A meteorite the size of a fist that came crashing onto a roof in the Netherlands earlier this year is as old as the Earth itself, Dutch scientists are saying. This means the meteorite could tell us a lot about how our planet and our solar system formed.

“We do not have rocks of this age on Earth,” geologist Leo Kriegsman said in a video from Naturalis Biodiversity Center in Leiden. “We can learn from it what happened in the very beginning of the solar system: When you had sort of a stellar cloud that collapsed, when minerals started to form, when planetoids started to form for the very first time. So it gives us information on what happened at the very beginning when the Earth was formed.”

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The space rock was filmed coming down in a streak through the air and then went through a roof in the Dutch village Broek in Waterland, which is near Amsterdam, on Jan. 11. According to Kriegsman, it is about 4.5 billion years old — around the same age as the Earth — and probably came loose from the asteroid belt, a ring of rocks between Mars and Jupiter.

Although it’s about the size of a fist and weighs about a pound, it would have been much larger before it started to burn up in our atmosphere, perhaps 10 or 20 times bigger, Kriegsman said. And before it was even that size, “it was probably a planetoid” that collided with another. The explosive crash would have sent debris outward, and this meteorite represents one piece of that debris that landed on Earth.

old-dutch-meteorite-kriegsman Geologist Leo Kriegsman studies a meteorite that crashed down on the Netherlands earlier this year and is believed to be about as old as the Earth. Photo: Naturalis/YouTube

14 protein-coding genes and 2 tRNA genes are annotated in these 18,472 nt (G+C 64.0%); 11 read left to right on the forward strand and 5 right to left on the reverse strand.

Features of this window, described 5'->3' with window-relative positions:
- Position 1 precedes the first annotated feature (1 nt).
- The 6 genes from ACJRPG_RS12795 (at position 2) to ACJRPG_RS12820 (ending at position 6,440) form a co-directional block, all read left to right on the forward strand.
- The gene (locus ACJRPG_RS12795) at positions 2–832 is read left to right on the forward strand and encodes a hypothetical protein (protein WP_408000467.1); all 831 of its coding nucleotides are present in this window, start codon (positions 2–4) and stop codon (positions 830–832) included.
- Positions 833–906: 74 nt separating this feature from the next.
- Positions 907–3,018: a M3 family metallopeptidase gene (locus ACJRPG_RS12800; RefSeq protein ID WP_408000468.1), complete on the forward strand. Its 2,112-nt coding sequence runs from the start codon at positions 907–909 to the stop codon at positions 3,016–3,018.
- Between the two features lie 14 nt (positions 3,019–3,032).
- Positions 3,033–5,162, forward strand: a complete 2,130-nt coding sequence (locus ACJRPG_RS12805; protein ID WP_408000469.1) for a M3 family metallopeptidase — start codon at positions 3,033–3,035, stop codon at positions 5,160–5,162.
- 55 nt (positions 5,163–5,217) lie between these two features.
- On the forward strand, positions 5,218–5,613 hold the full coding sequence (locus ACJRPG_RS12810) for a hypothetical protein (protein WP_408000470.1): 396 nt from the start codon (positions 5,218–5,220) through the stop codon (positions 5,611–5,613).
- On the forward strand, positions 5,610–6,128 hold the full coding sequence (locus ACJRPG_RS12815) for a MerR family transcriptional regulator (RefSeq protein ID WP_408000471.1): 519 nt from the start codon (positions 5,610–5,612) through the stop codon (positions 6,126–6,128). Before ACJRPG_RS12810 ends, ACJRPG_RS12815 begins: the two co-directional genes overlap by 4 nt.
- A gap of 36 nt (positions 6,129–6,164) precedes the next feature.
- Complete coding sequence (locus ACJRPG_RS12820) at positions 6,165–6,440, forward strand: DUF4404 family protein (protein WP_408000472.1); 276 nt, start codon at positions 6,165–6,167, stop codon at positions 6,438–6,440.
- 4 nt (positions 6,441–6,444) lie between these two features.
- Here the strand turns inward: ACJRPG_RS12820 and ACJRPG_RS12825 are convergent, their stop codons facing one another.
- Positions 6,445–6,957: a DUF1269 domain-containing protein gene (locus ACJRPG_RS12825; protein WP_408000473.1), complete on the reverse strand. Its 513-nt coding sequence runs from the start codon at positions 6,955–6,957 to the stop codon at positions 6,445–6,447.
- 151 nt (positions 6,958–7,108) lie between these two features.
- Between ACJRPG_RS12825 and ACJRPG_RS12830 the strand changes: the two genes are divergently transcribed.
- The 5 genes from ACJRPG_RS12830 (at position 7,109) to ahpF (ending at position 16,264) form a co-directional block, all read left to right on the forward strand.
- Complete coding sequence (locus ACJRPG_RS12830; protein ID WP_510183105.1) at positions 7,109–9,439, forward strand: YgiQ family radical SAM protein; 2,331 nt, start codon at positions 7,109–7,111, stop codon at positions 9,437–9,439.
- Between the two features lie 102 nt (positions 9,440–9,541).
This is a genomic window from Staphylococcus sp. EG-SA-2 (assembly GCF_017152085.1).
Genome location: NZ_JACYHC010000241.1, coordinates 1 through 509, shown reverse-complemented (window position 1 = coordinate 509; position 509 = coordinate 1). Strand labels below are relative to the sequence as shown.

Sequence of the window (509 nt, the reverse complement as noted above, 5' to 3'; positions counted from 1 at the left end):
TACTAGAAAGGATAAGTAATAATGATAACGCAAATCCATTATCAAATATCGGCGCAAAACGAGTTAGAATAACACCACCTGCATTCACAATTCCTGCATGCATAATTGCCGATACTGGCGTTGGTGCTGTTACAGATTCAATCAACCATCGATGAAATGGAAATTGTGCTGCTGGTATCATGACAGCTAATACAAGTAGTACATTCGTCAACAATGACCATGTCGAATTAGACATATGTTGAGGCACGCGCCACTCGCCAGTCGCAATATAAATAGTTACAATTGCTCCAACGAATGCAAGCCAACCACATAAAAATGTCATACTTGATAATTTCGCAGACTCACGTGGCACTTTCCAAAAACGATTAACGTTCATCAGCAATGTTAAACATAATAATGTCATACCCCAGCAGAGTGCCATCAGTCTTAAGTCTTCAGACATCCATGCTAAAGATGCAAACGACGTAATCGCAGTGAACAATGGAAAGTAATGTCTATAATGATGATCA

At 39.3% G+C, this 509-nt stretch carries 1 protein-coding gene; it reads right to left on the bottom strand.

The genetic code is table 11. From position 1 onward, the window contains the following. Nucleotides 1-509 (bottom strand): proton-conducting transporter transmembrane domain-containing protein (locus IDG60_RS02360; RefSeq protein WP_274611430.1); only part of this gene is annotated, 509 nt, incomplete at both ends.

While this rock, dubbed the Broek in Waterland meteorite, was in outer space, it would be called a meteoroid or an asteroid, depending upon its size. As such a rock burns up in Earth’s atmosphere, it is called a meteor or a shooting star. It’s only the rock that is left over from the fiery entry and lands on the surface that is called a meteorite.

As it reaches Earth, it will be speeding at hundreds of miles a minute. The atmosphere will slow down the meteor quite a bit, but even so, “if it would hit you, it would be fatal,” Kriegsman said.

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The geologist told Agence France Presse that the scientists at Naturalis waited to announce their finding until they had finished preliminary tests on it: “We wanted to be 100 percent sure of what kind of meteorite it was, so we needed to carry out some research first.”

The one-pound chunk is all the scientists have to go on. After the residents of the property with the shed roof where the meteorite crashed down reported finding the object, the scientists searched the area for more pieces, but they didn’t find any.

That’s not unusual, as meteorites are not found on the ground as often as they probably fall. Kriegsman explained in the Naturalis video that there will be one the size of a fist landing about once every four years in the Netherlands, but scientists only find one roughly every 30 years. The Broek in Waterland meteorite is just the sixth they have found in Holland.